Voice/Vision Holocaust Survivor Oral History Archive

Malka Sternberg - January 31, 2008


And at what point did you begin or did you begin to socialize and affiliate with Zionist groups?

Well in Prague when I was a child I belonged to Bnei Akiva. They, they, they did a very, very good job--a very good job. I knew I wanted to go to Israel the end and uh, this Erika was very Zionistic.

And she was a German Jew.

Yes, very Zionistic and she, she brought us up into the love of Zionism. And I went--I belonged to Bachad and Bachad is like the Akiva of England--the older ones are called Bachad. I was active in there and we had farms, we had hachsharat, you know, hachsharah--preparation for Israel. We had several hachsharat there and I met the people and then I decided to-- for me to go another way. I wasn't going to Israel after the war. So when I mentioned it to my father, first there was no reply and then he said, "Well, you're better of in England, you stay there. Don't come here, here there are terrorists and the, the, the war. Don't come here." And I said, "I'm coming to Israel, I want to come to Israel."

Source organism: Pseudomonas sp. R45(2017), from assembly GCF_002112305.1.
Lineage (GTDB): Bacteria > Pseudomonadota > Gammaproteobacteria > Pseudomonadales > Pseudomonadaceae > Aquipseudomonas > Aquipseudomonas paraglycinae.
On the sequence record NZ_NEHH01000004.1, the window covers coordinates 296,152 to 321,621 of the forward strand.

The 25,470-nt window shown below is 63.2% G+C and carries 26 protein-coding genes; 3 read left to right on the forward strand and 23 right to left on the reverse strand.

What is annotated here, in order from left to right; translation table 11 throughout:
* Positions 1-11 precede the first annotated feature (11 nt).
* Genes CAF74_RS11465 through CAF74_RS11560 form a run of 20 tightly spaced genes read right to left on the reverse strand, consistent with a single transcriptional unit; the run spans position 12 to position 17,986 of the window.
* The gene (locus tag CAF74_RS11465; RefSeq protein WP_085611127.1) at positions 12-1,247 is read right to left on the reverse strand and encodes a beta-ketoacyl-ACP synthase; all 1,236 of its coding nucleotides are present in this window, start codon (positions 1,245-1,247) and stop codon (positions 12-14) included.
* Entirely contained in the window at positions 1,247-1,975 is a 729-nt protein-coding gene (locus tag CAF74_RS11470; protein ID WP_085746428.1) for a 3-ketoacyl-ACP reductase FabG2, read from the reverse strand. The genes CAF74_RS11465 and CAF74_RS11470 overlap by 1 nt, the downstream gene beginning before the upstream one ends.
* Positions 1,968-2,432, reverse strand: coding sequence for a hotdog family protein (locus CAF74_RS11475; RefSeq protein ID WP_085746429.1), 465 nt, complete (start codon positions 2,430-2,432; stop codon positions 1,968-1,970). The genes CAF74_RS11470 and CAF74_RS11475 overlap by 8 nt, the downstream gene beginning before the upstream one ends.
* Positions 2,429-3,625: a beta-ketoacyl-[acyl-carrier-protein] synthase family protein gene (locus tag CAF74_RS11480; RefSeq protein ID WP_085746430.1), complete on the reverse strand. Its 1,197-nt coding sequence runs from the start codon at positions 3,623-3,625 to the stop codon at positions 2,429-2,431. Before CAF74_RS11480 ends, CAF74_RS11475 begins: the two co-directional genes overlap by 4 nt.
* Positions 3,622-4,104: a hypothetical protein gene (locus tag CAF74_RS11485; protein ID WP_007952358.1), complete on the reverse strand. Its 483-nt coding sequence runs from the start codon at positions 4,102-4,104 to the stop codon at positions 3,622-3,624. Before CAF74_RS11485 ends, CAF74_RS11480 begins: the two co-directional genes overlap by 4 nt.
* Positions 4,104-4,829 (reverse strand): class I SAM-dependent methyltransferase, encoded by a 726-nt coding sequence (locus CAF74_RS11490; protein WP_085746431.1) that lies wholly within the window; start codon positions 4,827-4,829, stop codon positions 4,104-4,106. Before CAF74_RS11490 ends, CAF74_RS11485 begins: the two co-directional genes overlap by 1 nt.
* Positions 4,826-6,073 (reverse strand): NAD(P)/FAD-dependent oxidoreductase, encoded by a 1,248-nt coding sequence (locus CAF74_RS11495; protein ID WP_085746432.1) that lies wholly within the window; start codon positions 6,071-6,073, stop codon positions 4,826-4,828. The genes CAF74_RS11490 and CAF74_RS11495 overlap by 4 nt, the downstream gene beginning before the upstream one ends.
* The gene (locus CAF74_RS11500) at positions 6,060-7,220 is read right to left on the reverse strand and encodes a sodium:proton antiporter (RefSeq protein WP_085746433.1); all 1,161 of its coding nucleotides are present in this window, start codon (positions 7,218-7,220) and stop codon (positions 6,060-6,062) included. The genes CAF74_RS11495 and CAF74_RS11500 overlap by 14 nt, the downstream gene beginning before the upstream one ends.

So he was here already.

He was here already. He was here since '42 and I'm talking about the end of the war, '45, '46--'45 I'm talking about. He didn't take me. The cousin that was with us all the years her parents took her. Her parents took her over and he didn't want to take me so I said, "If you, you don't want to take me I'll join a hachsharah group and I'll go as a ha...as a kibbutz." And he didn't take it seriously, okay, so I sent--then after a few months I wrote to him another address that I'm on Thaxted Farm and the next letters you send to that address. So I got a telegram, "Don't go, you're coming to Israel. I'm sending you a certificate," so I came.

What year--was this 19... Forty-six...

...forty six. Yes.

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